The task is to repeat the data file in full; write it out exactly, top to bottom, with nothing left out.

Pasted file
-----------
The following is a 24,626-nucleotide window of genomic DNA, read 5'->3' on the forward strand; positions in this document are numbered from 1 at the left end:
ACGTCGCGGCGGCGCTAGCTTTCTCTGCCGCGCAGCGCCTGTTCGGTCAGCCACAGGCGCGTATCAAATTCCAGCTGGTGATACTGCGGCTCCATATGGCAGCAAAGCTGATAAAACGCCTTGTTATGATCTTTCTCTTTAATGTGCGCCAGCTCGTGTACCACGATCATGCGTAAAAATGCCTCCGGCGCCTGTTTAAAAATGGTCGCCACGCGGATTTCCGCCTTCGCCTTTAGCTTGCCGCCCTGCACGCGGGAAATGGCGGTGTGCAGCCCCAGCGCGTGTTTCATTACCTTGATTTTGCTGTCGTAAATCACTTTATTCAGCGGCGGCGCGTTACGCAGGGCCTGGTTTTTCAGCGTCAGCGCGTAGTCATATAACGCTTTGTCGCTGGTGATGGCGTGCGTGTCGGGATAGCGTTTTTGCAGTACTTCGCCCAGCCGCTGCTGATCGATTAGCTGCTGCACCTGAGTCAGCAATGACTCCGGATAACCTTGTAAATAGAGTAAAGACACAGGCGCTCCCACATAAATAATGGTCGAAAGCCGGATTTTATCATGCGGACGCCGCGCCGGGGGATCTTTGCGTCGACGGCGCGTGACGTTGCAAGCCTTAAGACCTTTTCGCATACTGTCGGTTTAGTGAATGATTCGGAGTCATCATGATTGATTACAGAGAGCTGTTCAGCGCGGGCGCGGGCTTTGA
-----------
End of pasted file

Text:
The following is a 24,626-nucleotide window of genomic DNA, read 5'->3' on the forward strand; positions in this document are numbered from 1 at the left end:
ACGTCGCGGCGGCGCTAGCTTTCTCTGCCGCGCAGCGCCTGTTCGGTCAGCCACAGGCGCGTATCAAATTCCAGCTGGTGATACTGCGGCTCCATATGGCAGCAAAGCTGATAAAACGCCTTGTTATGATCTTTCTCTTTAATGTGCGCCAGCTCGTGTACCACGATCATGCGTAAAAATGCCTCCGGCGCCTGTTTAAAAATGGTCGCCACGCGGATTTCCGCCTTCGCCTTTAGCTTGCCGCCCTGCACGCGGGAAATGGCGGTGTGCAGCCCCAGCGCGTGTTTCATTACCTTGATTTTGCTGTCGTAAATCACTTTATTCAGCGGCGGCGCGTTACGCAGGGCCTGGTTTTTCAGCGTCAGCGCGTAGTCATATAACGCTTTGTCGCTGGTGATGGCGTGCGTGTCGGGATAGCGTTTTTGCAGTACTTCGCCCAGCCGCTGCTGATCGATTAGCTGCTGCACCTGAGTCAGCAATGACTCCGGATAACCTTGTAAATAGAGTAAAGACACAGGCGCTCCCACATAAATAATGGTCGAAAGCCGGATTTTATCATGCGGACGCCGCGCCGGGGGATCTTTGCGTCGACGGCGCGTGACGTTGCAAGCCTTAAGACCTTTTCGCATACTGTCGGTTTAGTGAATGATTCGGAGTCATCATGATTGATTACAGAGAGCTGTTCAGCGCGGGCGCGGGCTTTGA